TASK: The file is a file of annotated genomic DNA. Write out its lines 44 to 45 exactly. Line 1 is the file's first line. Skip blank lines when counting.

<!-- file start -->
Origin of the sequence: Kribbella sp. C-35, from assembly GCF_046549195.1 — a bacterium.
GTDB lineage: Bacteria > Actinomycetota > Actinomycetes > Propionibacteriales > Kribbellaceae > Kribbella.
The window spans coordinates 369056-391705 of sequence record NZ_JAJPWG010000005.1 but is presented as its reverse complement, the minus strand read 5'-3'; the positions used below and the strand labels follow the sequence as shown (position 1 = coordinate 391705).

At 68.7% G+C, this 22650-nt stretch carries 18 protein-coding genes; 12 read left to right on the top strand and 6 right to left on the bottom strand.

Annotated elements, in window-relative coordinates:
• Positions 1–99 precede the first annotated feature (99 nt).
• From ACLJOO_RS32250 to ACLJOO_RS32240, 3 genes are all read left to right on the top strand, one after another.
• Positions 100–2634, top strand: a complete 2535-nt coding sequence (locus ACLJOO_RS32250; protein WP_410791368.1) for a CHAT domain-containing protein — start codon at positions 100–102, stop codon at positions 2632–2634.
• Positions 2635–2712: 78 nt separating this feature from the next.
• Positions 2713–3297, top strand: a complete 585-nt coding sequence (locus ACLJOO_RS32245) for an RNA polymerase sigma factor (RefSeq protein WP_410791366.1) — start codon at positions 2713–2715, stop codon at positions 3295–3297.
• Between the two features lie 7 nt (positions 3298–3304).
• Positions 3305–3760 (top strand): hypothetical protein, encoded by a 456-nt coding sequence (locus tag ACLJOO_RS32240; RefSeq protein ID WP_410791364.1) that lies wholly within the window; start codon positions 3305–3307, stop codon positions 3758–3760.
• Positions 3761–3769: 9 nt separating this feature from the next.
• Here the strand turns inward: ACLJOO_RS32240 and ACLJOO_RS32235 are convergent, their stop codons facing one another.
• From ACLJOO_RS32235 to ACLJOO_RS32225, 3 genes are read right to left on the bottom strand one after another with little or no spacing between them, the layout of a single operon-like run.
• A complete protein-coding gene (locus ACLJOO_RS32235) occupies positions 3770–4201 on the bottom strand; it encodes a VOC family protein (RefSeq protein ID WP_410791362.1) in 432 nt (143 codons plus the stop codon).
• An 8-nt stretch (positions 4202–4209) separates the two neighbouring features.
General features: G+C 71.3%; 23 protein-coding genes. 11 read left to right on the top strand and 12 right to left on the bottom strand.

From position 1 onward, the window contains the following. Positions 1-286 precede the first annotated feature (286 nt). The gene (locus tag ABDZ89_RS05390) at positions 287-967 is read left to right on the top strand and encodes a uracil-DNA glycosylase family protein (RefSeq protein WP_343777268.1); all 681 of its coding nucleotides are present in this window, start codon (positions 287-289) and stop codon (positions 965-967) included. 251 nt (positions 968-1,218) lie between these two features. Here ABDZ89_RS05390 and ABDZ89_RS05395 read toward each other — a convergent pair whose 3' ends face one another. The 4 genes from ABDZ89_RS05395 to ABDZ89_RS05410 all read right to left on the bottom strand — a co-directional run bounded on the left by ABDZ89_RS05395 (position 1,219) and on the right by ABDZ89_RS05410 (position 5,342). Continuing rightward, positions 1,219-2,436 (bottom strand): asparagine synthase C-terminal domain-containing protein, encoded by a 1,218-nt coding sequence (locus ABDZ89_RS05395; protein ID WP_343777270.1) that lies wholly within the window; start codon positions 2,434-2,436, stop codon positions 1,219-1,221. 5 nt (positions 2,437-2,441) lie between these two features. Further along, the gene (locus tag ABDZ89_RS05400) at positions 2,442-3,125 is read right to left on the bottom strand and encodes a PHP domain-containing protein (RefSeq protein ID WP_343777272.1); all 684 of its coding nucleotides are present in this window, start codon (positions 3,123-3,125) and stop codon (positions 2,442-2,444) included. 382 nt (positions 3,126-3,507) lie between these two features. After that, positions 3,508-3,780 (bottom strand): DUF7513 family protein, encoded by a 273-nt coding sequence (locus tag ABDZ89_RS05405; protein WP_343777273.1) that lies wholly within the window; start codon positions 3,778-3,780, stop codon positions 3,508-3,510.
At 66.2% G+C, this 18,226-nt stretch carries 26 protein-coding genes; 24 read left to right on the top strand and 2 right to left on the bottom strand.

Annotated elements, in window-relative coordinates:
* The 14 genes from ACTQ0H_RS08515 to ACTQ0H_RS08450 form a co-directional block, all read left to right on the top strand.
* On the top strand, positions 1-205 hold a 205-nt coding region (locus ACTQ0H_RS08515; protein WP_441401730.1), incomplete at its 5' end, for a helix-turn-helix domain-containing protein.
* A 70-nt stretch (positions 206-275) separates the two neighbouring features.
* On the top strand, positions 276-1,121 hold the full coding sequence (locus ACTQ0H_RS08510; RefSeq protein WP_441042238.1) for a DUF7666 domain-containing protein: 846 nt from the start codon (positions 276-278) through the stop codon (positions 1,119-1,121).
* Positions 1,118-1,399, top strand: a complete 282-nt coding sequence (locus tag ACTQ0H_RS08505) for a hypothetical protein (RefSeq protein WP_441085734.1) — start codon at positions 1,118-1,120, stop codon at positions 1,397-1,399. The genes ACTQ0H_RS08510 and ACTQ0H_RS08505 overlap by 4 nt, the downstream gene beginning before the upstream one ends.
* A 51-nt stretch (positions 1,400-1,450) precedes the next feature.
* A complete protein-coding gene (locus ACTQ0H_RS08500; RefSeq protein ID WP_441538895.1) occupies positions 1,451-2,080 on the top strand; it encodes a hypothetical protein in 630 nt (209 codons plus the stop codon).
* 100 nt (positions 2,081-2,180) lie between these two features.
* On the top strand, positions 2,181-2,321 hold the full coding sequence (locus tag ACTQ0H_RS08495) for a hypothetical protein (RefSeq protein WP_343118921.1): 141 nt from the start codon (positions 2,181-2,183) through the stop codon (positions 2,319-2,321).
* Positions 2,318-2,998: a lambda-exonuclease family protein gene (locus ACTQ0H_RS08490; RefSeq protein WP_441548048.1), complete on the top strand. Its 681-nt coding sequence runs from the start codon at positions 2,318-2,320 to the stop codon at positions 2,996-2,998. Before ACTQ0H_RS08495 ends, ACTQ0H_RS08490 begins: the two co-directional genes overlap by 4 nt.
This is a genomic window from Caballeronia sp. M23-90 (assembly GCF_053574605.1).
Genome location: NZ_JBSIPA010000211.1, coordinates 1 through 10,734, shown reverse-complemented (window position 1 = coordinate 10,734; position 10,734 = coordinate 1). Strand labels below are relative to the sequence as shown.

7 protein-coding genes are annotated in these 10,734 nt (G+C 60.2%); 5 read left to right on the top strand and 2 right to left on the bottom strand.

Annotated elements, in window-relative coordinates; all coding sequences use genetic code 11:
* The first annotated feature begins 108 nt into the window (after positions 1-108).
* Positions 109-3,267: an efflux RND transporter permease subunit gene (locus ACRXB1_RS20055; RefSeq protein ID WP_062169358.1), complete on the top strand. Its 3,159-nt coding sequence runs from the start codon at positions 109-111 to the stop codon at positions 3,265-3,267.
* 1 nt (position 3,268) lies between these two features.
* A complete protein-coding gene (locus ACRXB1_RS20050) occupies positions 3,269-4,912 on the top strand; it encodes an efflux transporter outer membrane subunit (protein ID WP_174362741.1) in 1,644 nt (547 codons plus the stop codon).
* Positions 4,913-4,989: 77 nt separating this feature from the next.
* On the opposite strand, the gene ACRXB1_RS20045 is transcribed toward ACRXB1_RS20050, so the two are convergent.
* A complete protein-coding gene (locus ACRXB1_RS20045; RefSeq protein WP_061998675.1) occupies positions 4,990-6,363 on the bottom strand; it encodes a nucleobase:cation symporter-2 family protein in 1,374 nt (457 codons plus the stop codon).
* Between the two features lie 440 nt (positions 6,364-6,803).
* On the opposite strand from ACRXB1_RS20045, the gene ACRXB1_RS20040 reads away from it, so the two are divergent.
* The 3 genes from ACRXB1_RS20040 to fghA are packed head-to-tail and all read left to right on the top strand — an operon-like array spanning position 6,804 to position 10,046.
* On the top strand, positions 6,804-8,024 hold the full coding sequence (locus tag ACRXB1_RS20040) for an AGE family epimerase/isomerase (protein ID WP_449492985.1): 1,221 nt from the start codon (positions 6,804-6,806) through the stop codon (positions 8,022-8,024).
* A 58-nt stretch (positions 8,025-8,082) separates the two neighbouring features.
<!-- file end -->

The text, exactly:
* On the opposite strand from ACRXB1_RS20045, the gene ACRXB1_RS20040 reads away from it, so the two are divergent.
* The 3 genes from ACRXB1_RS20040 to fghA are packed head-to-tail and all read left to right on the top strand — an operon-like array spanning position 6,804 to position 10,046.